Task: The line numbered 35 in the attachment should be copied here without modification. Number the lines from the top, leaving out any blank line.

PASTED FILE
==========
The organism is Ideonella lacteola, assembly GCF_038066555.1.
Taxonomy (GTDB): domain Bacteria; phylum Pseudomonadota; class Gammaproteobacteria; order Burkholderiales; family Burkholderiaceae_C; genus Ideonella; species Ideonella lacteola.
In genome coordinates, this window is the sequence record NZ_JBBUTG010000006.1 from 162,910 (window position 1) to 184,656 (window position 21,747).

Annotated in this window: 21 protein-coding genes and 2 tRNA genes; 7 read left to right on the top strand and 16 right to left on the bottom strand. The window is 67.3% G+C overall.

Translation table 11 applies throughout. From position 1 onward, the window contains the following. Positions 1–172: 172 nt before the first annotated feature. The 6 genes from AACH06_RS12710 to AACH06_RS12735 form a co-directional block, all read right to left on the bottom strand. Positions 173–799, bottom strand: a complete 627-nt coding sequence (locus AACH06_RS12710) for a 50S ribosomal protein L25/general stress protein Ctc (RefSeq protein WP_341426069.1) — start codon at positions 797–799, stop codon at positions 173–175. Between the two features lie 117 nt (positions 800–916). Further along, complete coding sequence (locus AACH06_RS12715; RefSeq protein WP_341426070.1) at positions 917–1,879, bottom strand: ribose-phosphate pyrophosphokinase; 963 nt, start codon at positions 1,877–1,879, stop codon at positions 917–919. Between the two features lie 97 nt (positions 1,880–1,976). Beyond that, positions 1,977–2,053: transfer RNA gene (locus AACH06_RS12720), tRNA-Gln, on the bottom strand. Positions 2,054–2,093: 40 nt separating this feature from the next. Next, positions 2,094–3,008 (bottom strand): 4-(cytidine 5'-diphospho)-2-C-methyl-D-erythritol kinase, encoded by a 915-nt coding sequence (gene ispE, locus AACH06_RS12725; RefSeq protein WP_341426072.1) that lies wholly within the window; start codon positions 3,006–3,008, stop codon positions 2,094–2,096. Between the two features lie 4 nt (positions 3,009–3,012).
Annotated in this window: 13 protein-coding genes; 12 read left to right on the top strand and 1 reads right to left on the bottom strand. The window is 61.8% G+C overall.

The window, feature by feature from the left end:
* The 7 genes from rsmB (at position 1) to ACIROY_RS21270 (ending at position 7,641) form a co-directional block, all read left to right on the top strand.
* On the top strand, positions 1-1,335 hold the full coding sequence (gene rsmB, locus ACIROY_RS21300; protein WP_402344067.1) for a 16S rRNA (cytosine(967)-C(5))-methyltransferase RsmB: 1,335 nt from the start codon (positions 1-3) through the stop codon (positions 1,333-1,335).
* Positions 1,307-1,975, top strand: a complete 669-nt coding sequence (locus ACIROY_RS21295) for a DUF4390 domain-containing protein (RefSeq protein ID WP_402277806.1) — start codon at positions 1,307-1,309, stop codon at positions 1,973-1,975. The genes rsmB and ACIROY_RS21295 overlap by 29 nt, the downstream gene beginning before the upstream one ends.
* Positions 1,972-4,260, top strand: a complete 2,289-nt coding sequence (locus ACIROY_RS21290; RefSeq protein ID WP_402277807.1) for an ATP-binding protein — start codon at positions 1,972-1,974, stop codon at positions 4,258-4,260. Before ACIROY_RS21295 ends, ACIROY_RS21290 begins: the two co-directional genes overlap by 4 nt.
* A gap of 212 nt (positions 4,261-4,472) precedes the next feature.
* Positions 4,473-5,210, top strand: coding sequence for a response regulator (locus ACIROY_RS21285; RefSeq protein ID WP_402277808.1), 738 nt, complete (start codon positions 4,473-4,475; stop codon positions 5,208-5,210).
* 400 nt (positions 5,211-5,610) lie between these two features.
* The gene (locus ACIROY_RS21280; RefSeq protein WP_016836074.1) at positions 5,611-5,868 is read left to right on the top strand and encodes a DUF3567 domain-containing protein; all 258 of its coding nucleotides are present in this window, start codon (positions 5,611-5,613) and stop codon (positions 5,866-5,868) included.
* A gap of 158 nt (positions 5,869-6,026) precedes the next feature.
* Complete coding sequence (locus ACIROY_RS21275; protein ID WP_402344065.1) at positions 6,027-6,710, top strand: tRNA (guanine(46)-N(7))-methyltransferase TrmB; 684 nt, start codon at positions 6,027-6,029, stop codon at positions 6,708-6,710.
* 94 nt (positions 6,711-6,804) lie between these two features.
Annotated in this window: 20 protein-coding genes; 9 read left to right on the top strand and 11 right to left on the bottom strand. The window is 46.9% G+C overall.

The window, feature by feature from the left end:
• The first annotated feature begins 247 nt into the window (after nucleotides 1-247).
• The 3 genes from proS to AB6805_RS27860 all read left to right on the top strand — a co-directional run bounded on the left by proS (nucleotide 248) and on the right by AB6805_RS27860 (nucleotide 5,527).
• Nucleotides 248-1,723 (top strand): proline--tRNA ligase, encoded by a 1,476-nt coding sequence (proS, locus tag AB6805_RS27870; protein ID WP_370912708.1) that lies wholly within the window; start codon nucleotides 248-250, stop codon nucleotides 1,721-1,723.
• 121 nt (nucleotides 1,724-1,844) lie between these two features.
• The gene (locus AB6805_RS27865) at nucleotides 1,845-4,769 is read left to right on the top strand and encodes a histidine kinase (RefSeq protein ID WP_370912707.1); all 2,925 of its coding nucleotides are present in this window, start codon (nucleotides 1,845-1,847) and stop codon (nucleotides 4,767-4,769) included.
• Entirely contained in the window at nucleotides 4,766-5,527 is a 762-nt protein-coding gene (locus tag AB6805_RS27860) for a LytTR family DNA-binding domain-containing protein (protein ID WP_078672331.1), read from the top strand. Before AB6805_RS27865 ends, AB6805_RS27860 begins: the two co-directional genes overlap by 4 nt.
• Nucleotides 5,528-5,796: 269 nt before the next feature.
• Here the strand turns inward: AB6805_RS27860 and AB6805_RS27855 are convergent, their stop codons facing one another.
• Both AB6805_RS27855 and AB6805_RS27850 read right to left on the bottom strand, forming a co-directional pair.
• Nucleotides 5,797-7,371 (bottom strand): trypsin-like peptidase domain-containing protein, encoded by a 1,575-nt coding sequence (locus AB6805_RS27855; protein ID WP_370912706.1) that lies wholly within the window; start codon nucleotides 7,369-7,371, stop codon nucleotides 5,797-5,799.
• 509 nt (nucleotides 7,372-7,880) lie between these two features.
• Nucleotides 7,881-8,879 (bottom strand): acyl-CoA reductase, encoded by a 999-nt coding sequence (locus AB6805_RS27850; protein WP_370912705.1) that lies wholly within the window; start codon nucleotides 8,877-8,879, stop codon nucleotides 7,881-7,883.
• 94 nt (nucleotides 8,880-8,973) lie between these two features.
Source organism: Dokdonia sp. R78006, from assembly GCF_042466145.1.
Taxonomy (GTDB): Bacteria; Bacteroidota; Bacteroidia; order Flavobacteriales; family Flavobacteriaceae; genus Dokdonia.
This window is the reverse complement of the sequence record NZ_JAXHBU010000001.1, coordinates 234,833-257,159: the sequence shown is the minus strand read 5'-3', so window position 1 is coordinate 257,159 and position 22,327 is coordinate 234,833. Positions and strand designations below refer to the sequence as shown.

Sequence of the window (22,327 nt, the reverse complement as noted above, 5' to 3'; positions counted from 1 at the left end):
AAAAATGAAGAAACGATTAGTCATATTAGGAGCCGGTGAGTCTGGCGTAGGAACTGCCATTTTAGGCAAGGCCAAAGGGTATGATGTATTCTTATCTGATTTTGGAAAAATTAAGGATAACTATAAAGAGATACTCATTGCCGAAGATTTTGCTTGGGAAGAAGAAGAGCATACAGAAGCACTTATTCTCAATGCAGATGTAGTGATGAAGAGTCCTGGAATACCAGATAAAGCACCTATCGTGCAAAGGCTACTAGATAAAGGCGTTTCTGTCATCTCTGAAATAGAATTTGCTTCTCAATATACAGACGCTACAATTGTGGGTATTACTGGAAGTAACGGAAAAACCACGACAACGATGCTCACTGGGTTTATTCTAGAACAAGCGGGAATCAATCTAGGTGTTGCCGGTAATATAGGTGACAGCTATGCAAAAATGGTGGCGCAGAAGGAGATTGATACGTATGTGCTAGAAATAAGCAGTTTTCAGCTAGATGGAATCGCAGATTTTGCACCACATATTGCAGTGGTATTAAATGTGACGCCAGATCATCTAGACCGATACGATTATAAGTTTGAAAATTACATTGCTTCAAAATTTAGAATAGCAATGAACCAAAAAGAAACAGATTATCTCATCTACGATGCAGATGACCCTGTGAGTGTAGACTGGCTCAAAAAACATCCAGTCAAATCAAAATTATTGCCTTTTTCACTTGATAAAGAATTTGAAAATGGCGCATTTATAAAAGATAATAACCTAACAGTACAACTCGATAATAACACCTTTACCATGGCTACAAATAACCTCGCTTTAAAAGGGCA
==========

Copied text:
Taxonomy (GTDB): Bacteria; Bacteroidota; Bacteroidia; order Flavobacteriales; family Flavobacteriaceae; genus Dokdonia.